A somewhat counterintuitive aspect of the accounting standards relates to deferred taxes for items that do not affect current earnings such as unrealized gains and losses on available-for-sale securities which are reflected in accumulated other comprehensive income (AOCI). Recall that ASC 740 requires the effect of changes in tax rates on deferred taxes to be reflected in income from continuing operations. Deferred taxes related to items that do not affect current earnings are no exception to the rule, and the effect of the rate change will therefore be reflected in income tax expense in the period of the enactment date. Accumulated other comprehensive income is not similarly adjusted to reflect the after-tax effect using the newly-enacted rate, which will create a difference between the expected after-tax balance and the actual balance. Subsequent changes in items that do not affect current earnings will, however, be adjusted using the new rate. While we are hopeful that the FASB can be nimble in rectifying this unintended consequence of the standard in light of a potential rate reduction, history suggests that is not always the case.
Food for thought
An important consideration in all of this is how changes in tax laws could impact the value of certain instruments. Consider this, for example: depending on which version of the bill gets passed (if any), certain tax credits could be eliminated. Institutions would need to write off any credits that will ultimately never be utilized. This of course will depend largely upon how Congress decides to phase out the credits, and how institutions’ existing tax credit carryforwards will be treated, among other factors.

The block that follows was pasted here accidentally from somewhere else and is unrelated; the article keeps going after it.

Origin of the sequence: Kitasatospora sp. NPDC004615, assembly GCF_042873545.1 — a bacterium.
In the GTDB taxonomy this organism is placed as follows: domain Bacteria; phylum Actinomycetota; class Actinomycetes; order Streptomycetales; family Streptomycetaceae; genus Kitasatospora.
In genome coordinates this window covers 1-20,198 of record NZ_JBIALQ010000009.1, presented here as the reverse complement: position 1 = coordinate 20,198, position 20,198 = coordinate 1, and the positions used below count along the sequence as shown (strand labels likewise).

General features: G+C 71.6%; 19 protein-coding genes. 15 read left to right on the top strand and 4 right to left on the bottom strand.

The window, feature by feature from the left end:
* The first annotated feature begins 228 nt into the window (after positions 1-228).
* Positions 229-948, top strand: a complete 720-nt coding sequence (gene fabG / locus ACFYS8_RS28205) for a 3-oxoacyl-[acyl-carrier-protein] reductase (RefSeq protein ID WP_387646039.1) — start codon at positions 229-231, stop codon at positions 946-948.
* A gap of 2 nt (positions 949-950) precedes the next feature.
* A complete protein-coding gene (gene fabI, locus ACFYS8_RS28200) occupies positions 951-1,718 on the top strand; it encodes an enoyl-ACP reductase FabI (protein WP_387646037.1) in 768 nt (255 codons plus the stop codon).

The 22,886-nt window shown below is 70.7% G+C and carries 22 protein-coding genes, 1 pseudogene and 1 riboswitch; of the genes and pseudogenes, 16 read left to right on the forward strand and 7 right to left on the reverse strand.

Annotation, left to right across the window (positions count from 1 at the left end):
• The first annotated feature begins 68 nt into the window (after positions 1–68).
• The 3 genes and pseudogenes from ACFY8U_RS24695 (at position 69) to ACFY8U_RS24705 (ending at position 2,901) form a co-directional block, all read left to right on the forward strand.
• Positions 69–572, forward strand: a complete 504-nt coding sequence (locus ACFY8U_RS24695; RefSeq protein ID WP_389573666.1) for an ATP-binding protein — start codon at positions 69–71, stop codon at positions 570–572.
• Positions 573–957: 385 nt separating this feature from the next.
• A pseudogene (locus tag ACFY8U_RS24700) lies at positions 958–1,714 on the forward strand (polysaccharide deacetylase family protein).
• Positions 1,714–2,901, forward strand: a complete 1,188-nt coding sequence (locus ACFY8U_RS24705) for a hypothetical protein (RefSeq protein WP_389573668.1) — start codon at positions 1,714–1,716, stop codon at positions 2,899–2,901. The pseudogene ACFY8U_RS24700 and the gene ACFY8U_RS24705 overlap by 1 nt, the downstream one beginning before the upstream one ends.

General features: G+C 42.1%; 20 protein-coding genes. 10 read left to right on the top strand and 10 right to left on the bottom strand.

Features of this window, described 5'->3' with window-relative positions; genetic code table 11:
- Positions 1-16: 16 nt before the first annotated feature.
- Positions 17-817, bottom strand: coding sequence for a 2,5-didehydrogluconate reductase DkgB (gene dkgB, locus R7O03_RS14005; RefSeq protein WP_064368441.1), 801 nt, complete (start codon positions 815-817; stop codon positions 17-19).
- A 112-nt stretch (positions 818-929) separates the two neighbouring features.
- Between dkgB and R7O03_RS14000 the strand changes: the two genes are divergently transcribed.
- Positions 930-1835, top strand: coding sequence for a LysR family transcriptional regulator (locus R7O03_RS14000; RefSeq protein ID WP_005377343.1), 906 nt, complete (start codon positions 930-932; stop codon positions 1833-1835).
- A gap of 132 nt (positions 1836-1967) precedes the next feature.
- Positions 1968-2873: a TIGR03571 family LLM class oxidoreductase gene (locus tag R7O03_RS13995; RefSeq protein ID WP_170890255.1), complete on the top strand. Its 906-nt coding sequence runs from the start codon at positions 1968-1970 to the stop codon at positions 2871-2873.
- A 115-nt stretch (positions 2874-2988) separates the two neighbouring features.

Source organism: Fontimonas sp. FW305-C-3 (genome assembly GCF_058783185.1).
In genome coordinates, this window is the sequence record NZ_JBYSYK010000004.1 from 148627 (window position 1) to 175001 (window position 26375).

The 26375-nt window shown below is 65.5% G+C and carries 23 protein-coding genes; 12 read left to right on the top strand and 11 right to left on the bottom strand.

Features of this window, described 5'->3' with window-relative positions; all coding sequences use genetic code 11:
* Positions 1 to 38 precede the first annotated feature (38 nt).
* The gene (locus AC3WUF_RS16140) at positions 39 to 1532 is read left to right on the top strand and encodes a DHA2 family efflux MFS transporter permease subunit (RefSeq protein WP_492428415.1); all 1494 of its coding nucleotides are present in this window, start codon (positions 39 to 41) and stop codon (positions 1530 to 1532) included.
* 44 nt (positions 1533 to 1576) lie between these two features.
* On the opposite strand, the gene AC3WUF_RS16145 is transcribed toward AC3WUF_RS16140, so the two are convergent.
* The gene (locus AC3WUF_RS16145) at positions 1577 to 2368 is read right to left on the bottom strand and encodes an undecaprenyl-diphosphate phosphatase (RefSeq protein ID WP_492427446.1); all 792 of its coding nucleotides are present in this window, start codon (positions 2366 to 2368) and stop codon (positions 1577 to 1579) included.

The value of certain other instruments should be considered as well. Management should consider items such as: how does tax reform impact the value of investments in municipal securities? How does it impact my institution’s investments in low-income housing tax credits? How could it impact my goodwill impairment analysis? As you can see, the effects of a tax overhaul can be potentially far-reaching.
There are several other provisions in the bills which will impact some financial institutions but not others; a partial list includes limitations on deductibility of interest expense and FDIC premiums, elimination of net operating loss carryback, front-loading recognition of income on credit card fee revenue, and increased disparity between C corporation and S Corporation rates. We’ll keep you posted on these as they are fleshed out and finalized.
More to come
Although an overhaul to the tax code could be beneficial to institutions over the long-term, Congress certainly isn’t doing anyone any favors with the timing of potential reform. During a time when institutions are looking to close their books, determine bonuses and begin to prepare their external reporting, events of this significance so close to the end of the year are generally unwelcome. We’ll keep you up to date as the events continue to unfold, but for now, it is important for institutions to understand the possible implications of changes to the tax code on this year’s financial results and to be prepared to act quickly.
As the old song goes: there’s no place like the Capitol for the holidays.
If you would like to discuss these matters further, contact Joseph Jalbert or your BNN advisor at 1.800.244.7444.
Disclaimer of Liability: This publication is intended to provide general information to our clients and friends. It does not constitute accounting, tax, or legal advice; nor is it intended to convey a thorough treatment of the subject matter.